Readers will undoubtedly be aware that a US company going by the name of Ocean Infinity has taken to the Indian Ocean in search of the wreckage of flight MH370, still missing after nearly four years.
Ocean Infinity (OI) has tapped the financial market to fund the voyage and has signed an agreement with the Malaysian Government whereby OI will receive cash bonuses if it locates the wreckage within 90 days. The bonus structure is set up so that if OI has to search more area it gets a larger payout.
If it finds the Boeing 777 within the first 5,000km2, then the payment will be US$20 million. If it’s found within 10,000km2, then the bonus is $30 million, and increases to $50 million if the searched area is increased to 25,000km2. If the searched area is even greater then the bonus is $70 million, but this is the most the Malaysian Government will be on the hook for. And of course, if OI finds nothing then the Malaysians pay nothing.
The way the deal is structured, at least from what has been made public, certainly gives OI an incentive to search as much terrain as possible. With eight autonomous seafloor mapping minisubs, the task is expected to take several weeks with the company confident that by as early as February it will be able to announce results.
Mapping the seabed at greater resolution
So, why does this mapping project interest me? Several years ago I was fortunate to attend a presentation by a representative of GEBCO, the General Bathymetric Chart of the Oceans. GEBCO is an organisation that is attempting to map the worlds’ oceans to a degree not yet achieved.
Presently, the charts of the open ocean are of low resolution, so low in fact that small mountain ranges could exist that we are not aware of. Various governments and NGOs have had a go over the years of getting better data, and of course some data is better than no data, but the map is still rather porous.
Which brings me back to the search for MH370. A multi-government effort that has expended hundreds of millions of dollars to search an area that many experts said was unlikely to be the ultimate destination of the aircraft. The search parameters were dictated by political sensibilities that assumed the pilot was dead, rather than still in control and on a suicide mission which would have caused embarrassment for the Malaysian Government.
The fact that the search committee refused to consider suicide a possibility, and implication of the possible flight path that it might have had, meant that even as new evidence of wreckage drifting onto African shores appeared, the search area was effectively unchanged.
However, a private company that has a goal is going to look at all the evidence and isn’t going to be concerned with issues of national embarrassment if a very profitable prize is waiting. And so in a similar fashion I propose a prize for anyone who can increase the quality of the bathymetric data of the worlds’ oceans.
GEBCO members have already embraced the idea of prizes, but as a contender rather than as the judge with an entry in the Shell Ocean Discovery XPrize. The GEBCO-NF alumni team is led by alumni of the Nippon Foundation/GEBCO Ocean Bathymetry training program at the Center for Coastal and Ocean Mapping of the University of New Hampshire, and is hoping to win a US$7 million prize by developing deep-sea technologies for autonomous, fast and high-resolution ocean exploration.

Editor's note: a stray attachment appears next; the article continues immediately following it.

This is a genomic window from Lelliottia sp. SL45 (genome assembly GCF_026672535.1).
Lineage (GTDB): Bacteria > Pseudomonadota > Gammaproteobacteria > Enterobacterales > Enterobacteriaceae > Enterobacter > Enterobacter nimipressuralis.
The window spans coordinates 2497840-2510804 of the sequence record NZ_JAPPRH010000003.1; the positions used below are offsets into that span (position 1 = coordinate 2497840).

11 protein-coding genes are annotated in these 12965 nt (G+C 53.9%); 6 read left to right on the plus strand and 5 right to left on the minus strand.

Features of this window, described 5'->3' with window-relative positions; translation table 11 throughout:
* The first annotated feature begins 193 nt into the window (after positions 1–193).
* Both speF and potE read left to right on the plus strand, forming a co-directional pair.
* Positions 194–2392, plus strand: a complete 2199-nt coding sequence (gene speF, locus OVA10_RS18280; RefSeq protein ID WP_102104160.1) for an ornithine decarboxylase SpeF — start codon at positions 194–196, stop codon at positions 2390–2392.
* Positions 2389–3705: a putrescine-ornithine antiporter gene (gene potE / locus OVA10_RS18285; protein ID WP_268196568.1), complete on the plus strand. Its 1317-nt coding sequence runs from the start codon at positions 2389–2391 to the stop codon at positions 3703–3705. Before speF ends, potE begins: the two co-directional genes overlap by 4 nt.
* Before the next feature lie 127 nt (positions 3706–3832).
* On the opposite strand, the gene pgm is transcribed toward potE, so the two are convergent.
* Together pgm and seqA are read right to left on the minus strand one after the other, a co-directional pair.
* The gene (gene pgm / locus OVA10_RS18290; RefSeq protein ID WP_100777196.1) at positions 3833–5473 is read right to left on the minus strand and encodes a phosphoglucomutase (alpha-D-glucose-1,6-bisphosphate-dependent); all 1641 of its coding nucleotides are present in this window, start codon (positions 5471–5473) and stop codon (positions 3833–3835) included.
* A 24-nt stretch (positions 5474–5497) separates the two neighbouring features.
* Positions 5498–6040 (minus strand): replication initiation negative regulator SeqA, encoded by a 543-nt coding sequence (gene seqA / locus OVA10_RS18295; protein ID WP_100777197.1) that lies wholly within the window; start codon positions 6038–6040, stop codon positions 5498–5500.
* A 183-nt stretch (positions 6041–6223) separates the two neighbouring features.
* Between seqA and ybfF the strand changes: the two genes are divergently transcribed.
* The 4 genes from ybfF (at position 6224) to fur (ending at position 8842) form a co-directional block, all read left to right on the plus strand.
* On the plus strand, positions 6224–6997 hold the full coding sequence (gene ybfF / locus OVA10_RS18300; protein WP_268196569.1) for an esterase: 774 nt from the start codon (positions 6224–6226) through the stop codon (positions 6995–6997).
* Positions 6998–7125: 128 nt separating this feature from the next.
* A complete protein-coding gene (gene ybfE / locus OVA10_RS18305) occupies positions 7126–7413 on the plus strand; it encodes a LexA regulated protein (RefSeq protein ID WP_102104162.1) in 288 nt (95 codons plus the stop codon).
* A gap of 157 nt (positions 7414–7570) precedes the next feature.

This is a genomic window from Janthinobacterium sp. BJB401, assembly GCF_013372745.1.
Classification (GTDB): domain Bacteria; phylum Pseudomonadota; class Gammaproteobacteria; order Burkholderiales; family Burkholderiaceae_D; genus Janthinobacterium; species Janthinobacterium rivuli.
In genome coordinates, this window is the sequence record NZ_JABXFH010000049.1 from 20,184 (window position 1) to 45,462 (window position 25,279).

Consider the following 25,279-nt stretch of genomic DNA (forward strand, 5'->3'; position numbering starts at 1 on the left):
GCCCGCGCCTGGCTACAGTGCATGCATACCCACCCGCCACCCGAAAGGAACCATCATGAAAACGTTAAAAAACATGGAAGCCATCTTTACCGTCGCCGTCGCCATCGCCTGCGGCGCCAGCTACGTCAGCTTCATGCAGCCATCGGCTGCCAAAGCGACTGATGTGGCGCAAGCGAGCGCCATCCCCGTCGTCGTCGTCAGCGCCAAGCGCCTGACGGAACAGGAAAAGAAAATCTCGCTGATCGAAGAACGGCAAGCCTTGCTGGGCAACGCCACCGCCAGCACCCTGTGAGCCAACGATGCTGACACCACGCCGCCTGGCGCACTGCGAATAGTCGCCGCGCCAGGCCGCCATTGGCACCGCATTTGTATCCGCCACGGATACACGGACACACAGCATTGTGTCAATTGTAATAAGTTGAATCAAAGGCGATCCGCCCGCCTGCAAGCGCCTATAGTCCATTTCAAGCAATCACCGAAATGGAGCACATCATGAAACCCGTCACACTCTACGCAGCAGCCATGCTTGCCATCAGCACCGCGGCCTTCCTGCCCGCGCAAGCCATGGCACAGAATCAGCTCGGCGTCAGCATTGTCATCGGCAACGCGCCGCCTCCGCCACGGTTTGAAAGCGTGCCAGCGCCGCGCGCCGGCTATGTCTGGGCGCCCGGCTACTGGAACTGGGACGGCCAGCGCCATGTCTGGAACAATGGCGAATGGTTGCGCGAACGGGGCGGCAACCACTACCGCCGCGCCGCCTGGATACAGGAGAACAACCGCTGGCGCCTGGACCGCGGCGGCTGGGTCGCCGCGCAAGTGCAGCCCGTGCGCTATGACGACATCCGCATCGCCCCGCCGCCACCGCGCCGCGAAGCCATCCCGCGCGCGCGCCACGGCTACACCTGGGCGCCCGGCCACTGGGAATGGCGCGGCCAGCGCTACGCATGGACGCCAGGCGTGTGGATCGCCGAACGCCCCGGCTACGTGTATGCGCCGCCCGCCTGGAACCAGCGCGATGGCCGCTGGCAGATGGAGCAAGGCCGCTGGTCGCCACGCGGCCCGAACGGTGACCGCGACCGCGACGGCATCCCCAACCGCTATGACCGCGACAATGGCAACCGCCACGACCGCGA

The prize that I propose could easily be administered by the International Maritime Organisation or the International Seabed Authority or possibly jointly as both organisations would benefit from the data. GEBCO already operates under the joint auspices of the Intergovernmental Oceanographic Commission (IOC) (of UNESCO) and the International Hydrographic Organisation (IHO) so it is already well placed to assist with management of the project.
Funding could be obtained from the royalties that the ISA is set to receive from resource extraction projects in international waters and could be “kick started” with some cash from wealthier nations with ocean-going heritage such as the UK, the Netherlands and even China.
My idea for prizes would be based upon increasing the resolution of data over a particular area. The ocean would be divided up into grids or polygons and cash would be awarded once correctly validated bathymetric data for that particular area has been accepted by the judging organisation. The prizes would increase in value as the data density increases.
Some companies may choose to send out fleets of unmanned wave-gliders equipped with single-beam echo-sounders that can sit at sea for months or years whilst others may come up with a multi-beam equipped wavepiercer that can cover large areas in very short time. Others still may choose to develop a satellite based system that takes advantages of the constantly innovating tech sector.
The end result is that the data gets collected, for less than any government would be capable of doing so, and the money is only paid if the mission is successful
I’m keen to hear your thoughts on the idea.
Feel free to contact me at firstname.lastname@example.org
Experienced geologist and seabed mining entrepreneur, Andrew reviews cutting edge technology from around the world across a wide spectrum of industries, and considers their potential applications in the work boat world.